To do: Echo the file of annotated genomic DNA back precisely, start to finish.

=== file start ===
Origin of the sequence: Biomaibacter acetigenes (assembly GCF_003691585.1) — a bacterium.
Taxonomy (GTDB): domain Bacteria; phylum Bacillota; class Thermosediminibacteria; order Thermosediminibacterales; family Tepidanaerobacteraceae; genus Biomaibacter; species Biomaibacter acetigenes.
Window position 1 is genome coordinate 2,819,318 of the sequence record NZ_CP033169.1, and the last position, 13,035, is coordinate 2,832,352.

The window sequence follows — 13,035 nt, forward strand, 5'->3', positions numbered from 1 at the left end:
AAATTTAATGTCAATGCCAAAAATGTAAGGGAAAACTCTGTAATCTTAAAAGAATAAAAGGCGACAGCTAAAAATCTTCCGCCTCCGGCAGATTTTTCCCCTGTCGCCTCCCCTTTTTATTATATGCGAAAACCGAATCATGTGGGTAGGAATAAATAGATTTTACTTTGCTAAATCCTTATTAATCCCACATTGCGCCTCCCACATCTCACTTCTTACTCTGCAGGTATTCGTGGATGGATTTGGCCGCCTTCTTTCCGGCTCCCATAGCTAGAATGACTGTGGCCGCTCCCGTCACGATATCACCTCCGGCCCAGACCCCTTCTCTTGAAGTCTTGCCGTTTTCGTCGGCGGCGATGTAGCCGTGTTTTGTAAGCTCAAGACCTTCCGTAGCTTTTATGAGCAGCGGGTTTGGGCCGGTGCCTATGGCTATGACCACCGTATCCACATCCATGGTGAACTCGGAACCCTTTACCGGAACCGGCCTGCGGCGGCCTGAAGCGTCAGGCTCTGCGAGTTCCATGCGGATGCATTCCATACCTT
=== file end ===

Origin of the sequence: Biomaibacter acetigenes (assembly GCF_003691585.1) — a bacterium.
Taxonomy (GTDB): domain Bacteria; phylum Bacillota; class Thermosediminibacteria; order Thermosediminibacterales; family Tepidanaerobacteraceae; genus Biomaibacter; species Biomaibacter acetigenes.
Window position 1 is genome coordinate 2,819,318 of the sequence record NZ_CP033169.1, and the last position, 13,035, is coordinate 2,832,352.

The window sequence follows — 13,035 nt, forward strand, 5'->3', positions numbered from 1 at the left end:
AAATTTAATGTCAATGCCAAAAATGTAAGGGAAAACTCTGTAATCTTAAAAGAATAAAAGGCGACAGCTAAAAATCTTCCGCCTCCGGCAGATTTTTCCCCTGTCGCCTCCCCTTTTTATTATATGCGAAAACCGAATCATGTGGGTAGGAATAAATAGATTTTACTTTGCTAAATCCTTATTAATCCCACATTGCGCCTCCCACATCTCACTTCTTACTCTGCAGGTATTCGTGGATGGATTTGGCCGCCTTCTTTCCGGCTCCCATAGCTAGAATGACTGTGGCCGCTCCCGTCACGATATCACCTCCGGCCCAGACCCCTTCTCTTGAAGTCTTGCCGTTTTCGTCGGCGGCGATGTAGCCGTGTTTTGTAAGCTCAAGACCTTCCGTAGCTTTTATGAGCAGCGGGTTTGGGCCGGTGCCTATGGCTATGACCACCGTATCCACATCCATGGTGAACTCGGAACCCTTTACCGGAACCGGCCTGCGGCGGCCTGAAGCGTCAGGCTCTGCGAGTTCCATGCGGATGCATTCCATACCTT